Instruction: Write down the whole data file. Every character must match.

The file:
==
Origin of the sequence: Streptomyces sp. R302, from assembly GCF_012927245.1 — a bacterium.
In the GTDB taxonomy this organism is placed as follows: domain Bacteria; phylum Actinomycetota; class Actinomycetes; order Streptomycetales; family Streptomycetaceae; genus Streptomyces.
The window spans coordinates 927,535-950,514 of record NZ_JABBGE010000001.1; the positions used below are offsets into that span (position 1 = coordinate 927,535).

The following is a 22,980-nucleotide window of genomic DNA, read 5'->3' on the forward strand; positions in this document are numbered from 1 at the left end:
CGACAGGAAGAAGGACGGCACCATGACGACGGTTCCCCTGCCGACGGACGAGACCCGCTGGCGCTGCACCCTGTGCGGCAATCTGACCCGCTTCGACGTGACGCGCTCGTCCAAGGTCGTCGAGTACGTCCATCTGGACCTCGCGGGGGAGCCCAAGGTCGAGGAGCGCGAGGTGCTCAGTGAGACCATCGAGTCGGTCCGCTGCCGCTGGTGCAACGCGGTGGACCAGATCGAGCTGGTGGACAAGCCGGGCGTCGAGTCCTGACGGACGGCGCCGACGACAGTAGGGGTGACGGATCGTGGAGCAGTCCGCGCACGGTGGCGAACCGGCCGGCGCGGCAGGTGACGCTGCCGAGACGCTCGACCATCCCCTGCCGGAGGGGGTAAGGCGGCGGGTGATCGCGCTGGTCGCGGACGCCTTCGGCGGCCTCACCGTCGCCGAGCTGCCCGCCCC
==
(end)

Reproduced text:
Origin of the sequence: Streptomyces sp. R302, from assembly GCF_012927245.1 — a bacterium.
In the GTDB taxonomy this organism is placed as follows: domain Bacteria; phylum Actinomycetota; class Actinomycetes; order Streptomycetales; family Streptomycetaceae; genus Streptomyces.
The window spans coordinates 927,535-950,514 of record NZ_JABBGE010000001.1; the positions used below are offsets into that span (position 1 = coordinate 927,535).

The following is a 22,980-nucleotide window of genomic DNA, read 5'->3' on the forward strand; positions in this document are numbered from 1 at the left end:
CGACAGGAAGAAGGACGGCACCATGACGACGGTTCCCCTGCCGACGGACGAGACCCGCTGGCGCTGCACCCTGTGCGGCAATCTGACCCGCTTCGACGTGACGCGCTCGTCCAAGGTCGTCGAGTACGTCCATCTGGACCTCGCGGGGGAGCCCAAGGTCGAGGAGCGCGAGGTGCTCAGTGAGACCATCGAGTCGGTCCGCTGCCGCTGGTGCAACGCGGTGGACCAGATCGAGCTGGTGGACAAGCCGGGCGTCGAGTCCTGACGGACGGCGCCGACGACAGTAGGGGTGACGGATCGTGGAGCAGTCCGCGCACGGTGGCGAACCGGCCGGCGCGGCAGGTGACGCTGCCGAGACGCTCGACCATCCCCTGCCGGAGGGGGTAAGGCGGCGGGTGATCGCGCTGGTCGCGGACGCCTTCGGCGGCCTCACCGTCGCCGAGCTGCCCGCCCC